The Coming OTT Bundle Horse Race: Which Will Consumers Choose?
Well, that happened quickly. There are so many premium streaming video services now that it’s hard to keep track of them all. There are the subscription video-on-demand (SVOD) services, such as Netflix, Amazon Prime, and Hulu; the single-channel offerings, such as CBS All Access and HBO Now; and the OTT bundles, such as Sling TV and PlayStation Vue. And then there are all manner of niche streaming services and transactional services.
It’s the launches of Sling TV and PlayStation Vue, however, that’s pushed our industry into the mainstream like never before. These services include live linear streaming and are designed to attract cord-cutters or cord-nevers, which until now have been small groups. But as the profile of these services grow, and as competitors launch, living without cable or satellite will become common.
Mainstream success, however, is going to bring on the mainstream press. I’m almost looking forward to seeing the media cover the emergence of OTT bundled services as if it were a horse race, the way it does presidential elections. The coverage will root for the underdog, because that makes the race more interesting.
How big will cord-cutting get? Experian Marketing Services said that 6.5 percent of U.S. households have cut the cord already. The consultants at CG42 found that 53 percent of current cable customers would leave their provider if they found a satisfactory alternative. Young adults are driving the trend; a survey by Frank N. Magid Associates found that cord-cutters and cord-nevers are overwhelmingly between the ages of 18 and 34.
I had a talk about this new world of premium video streaming with Ross Rubin, principle analyst at Reticle Research. Some people looked forward to streaming TV because they thought it would finally bring à la carte channel selection, something Big Cable never wanted to provide. But what they got was something different.
“People are creating their own ad hoc bundles,” Rubin says. “Now that the live broadcasting piece is starting to fall into place, they can start doing the calculations, saying, ‘If I want to recreate much of the pay TV cable experience I would need a bundle such as the core Sling TV bundle. I might want an add-on package to expand the number of channels available. I may want HBO Now. I may want Netflix.’ We’re still not really at cable à la carte; we’re at cable à la chunk.”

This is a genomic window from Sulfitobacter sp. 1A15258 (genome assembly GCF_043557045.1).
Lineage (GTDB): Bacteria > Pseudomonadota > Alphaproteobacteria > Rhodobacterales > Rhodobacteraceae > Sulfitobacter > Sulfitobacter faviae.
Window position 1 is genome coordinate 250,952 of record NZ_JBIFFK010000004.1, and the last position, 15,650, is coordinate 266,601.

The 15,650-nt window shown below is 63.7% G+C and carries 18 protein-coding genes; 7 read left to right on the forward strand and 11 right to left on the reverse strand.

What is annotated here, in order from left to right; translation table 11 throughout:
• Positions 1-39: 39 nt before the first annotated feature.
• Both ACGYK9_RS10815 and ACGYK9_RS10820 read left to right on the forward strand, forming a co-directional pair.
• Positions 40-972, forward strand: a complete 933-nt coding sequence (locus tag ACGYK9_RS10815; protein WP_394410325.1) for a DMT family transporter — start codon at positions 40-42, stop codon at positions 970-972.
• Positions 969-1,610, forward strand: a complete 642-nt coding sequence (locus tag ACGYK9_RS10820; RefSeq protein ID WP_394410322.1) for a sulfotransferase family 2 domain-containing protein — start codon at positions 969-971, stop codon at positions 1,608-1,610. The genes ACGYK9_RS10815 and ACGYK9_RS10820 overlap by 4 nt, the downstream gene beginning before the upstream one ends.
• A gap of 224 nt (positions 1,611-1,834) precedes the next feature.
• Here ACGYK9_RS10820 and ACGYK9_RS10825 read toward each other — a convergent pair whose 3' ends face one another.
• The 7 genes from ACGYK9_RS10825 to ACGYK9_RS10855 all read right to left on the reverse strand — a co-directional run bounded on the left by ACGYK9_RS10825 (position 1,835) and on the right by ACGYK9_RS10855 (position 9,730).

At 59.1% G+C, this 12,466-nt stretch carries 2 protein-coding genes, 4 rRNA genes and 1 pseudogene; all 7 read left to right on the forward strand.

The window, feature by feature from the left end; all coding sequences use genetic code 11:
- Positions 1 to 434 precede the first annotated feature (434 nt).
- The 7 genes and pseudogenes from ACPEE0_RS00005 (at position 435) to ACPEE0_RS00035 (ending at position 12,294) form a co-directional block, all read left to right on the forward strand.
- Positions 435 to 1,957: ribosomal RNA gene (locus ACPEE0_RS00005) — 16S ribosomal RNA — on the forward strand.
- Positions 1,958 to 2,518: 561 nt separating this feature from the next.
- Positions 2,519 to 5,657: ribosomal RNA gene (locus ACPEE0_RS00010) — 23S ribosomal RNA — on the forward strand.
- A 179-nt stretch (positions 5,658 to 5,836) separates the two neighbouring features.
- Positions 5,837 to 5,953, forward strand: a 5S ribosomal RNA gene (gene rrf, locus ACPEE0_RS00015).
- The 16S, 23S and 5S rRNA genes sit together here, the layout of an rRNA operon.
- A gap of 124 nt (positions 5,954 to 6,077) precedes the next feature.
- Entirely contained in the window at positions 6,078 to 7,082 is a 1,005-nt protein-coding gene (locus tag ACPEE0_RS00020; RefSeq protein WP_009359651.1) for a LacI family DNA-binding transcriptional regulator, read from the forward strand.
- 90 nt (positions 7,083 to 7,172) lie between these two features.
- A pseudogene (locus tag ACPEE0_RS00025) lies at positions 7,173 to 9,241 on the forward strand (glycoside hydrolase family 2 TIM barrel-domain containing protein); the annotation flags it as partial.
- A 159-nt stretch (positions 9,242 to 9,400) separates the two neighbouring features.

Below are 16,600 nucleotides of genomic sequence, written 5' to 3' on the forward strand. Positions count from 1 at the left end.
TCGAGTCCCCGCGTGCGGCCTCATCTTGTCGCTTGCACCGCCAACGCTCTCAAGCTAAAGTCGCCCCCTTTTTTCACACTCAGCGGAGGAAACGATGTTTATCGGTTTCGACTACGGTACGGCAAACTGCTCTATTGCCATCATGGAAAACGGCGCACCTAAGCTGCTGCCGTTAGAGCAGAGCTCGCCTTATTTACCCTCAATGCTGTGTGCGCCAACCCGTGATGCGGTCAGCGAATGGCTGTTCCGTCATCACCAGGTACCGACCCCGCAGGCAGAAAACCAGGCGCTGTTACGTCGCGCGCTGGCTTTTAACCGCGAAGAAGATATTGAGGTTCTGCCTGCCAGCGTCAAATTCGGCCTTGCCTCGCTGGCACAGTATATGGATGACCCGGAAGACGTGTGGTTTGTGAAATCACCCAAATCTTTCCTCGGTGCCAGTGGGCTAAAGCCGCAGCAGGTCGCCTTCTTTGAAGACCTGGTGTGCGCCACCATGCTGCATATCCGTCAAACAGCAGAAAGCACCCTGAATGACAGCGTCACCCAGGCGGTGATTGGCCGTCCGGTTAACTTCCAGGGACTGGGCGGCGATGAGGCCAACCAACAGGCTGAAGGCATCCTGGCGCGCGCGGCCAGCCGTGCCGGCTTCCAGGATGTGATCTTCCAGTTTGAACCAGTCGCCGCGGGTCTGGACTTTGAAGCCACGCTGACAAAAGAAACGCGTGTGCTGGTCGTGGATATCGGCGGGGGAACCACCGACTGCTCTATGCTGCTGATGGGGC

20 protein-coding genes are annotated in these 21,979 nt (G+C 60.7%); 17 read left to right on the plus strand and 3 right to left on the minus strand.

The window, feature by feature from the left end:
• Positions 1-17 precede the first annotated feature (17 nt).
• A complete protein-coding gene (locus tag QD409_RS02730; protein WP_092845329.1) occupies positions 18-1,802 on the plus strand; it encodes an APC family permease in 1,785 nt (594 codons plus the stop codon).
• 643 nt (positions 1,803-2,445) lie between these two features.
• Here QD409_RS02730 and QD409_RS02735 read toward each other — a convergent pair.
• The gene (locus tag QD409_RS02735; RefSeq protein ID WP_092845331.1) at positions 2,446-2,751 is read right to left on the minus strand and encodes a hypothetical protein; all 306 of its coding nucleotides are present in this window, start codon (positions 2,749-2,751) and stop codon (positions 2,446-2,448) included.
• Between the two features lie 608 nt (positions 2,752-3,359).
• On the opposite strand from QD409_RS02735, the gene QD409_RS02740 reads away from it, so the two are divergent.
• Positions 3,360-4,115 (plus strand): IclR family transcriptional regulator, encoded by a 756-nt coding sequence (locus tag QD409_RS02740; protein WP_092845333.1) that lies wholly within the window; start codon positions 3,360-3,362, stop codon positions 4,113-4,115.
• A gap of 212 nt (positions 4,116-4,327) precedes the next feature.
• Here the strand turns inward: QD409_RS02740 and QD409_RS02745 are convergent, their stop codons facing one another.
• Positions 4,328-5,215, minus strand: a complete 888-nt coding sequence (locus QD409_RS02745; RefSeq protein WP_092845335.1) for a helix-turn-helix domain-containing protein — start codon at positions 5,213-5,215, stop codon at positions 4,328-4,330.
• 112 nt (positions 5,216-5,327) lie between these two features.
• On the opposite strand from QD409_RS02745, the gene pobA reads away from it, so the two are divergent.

As long as those chunks are a good fit for the viewer’s taste, and as long as OTT services offer a value over traditional options, they’ll find eager customers. Cable providers are some of the most hated companies in the nation. Their prices are high, they’re seen as monopolies in many areas, and they don’t let subscribers customize their plans. It’s easy to cheer for the disrupters in that kind of market.
But as we’re cheering, we need to look at what we’re cheering for. Cable and satellite companies are too smart to be shut out of this ecosystem. Sling TV was created by Dish Networks, after all. We need big data pipelines to deliver all our streamed content, and many of those internet connections are run by the cable companies. If those companies decide they’re not getting enough of a cut of the streaming entertainment market, they can always implement data caps or create their own OTT offerings.
“The underlying technical architecture may change, but it’s conceivable down the line that the pay TV operators may offer more of their own over-the-top bundles,” Rubin says. “Some of them have been somewhat aggressive in that space. They haven’t really yet made a strong bid nationally and at the price point that Dish has with Sling TV.”
When that happens, will consumers still be winners? If they’re getting more convenience, value, and flexibility, the answer is yes. But the question about which OTT bundles will come out on top is a nonstory from the start. When the horse race coverage begins and news sources root for the underdogs, remember that the same few tycoons own all the horses.
This article appears in the May/June 2015 issue of Streaming Media as "The Coming OTT Bundle Horse Race.”
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